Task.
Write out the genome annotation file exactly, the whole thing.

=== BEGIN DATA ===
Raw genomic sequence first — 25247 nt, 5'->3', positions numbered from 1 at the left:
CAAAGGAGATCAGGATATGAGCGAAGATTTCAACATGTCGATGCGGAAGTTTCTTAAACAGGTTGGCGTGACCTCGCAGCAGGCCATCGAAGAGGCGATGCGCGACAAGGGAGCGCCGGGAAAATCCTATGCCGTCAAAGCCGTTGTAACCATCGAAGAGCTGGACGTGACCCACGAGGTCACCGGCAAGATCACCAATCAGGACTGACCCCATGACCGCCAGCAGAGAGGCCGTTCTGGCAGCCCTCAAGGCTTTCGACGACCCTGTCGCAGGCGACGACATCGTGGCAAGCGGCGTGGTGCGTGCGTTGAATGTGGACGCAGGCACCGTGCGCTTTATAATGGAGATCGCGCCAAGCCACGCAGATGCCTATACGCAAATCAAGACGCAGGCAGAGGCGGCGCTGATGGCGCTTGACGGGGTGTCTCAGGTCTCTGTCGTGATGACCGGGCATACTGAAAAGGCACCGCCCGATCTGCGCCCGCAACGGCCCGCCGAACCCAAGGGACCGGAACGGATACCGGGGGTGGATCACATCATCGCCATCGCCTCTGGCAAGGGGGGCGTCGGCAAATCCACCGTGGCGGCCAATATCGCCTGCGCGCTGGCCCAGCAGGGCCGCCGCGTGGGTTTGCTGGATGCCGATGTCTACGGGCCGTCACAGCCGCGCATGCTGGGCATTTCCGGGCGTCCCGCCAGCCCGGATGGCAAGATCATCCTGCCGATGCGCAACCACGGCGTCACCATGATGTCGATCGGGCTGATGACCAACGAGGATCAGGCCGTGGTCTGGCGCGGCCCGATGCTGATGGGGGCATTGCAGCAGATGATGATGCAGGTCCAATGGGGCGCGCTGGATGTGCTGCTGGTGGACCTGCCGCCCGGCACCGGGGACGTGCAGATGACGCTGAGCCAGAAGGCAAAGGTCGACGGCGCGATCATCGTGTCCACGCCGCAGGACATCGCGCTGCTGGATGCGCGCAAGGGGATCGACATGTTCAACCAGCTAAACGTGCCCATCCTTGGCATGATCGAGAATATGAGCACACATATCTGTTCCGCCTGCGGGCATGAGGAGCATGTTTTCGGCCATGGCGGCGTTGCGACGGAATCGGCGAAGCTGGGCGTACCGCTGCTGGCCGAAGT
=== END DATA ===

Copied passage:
Raw genomic sequence first — 25247 nt, 5'->3', positions numbered from 1 at the left:
CAAAGGAGATCAGGATATGAGCGAAGATTTCAACATGTCGATGCGGAAGTTTCTTAAACAGGTTGGCGTGACCTCGCAGCAGGCCATCGAAGAGGCGATGCGCGACAAGGGAGCGCCGGGAAAATCCTATGCCGTCAAAGCCGTTGTAACCATCGAAGAGCTGGACGTGACCCACGAGGTCACCGGCAAGATCACCAATCAGGACTGACCCCATGACCGCCAGCAGAGAGGCCGTTCTGGCAGCCCTCAAGGCTTTCGACGACCCTGTCGCAGGCGACGACATCGTGGCAAGCGGCGTGGTGCGTGCGTTGAATGTGGACGCAGGCACCGTGCGCTTTATAATGGAGATCGCGCCAAGCCACGCAGATGCCTATACGCAAATCAAGACGCAGGCAGAGGCGGCGCTGATGGCGCTTGACGGGGTGTCTCAGGTCTCTGTCGTGATGACCGGGCATACTGAAAAGGCACCGCCCGATCTGCGCCCGCAACGGCCCGCCGAACCCAAGGGACCGGAACGGATACCGGGGGTGGATCACATCATCGCCATCGCCTCTGGCAAGGGGGGCGTCGGCAAATCCACCGTGGCGGCCAATATCGCCTGCGCGCTGGCCCAGCAGGGCCGCCGCGTGGGTTTGCTGGATGCCGATGTCTACGGGCCGTCACAGCCGCGCATGCTGGGCATTTCCGGGCGTCCCGCCAGCCCGGATGGCAAGATCATCCTGCCGATGCGCAACCACGGCGTCACCATGATGTCGATCGGGCTGATGACCAACGAGGATCAGGCCGTGGTCTGGCGCGGCCCGATGCTGATGGGGGCATTGCAGCAGATGATGATGCAGGTCCAATGGGGCGCGCTGGATGTGCTGCTGGTGGACCTGCCGCCCGGCACCGGGGACGTGCAGATGACGCTGAGCCAGAAGGCAAAGGTCGACGGCGCGATCATCGTGTCCACGCCGCAGGACATCGCGCTGCTGGATGCGCGCAAGGGGATCGACATGTTCAACCAGCTAAACGTGCCCATCCTTGGCATGATCGAGAATATGAGCACACATATCTGTTCCGCCTGCGGGCATGAGGAGCATGTTTTCGGCCATGGCGGCGTTGCGACGGAATCGGCGAAGCTGGGCGTACCGCTGCTGGCCGAAGT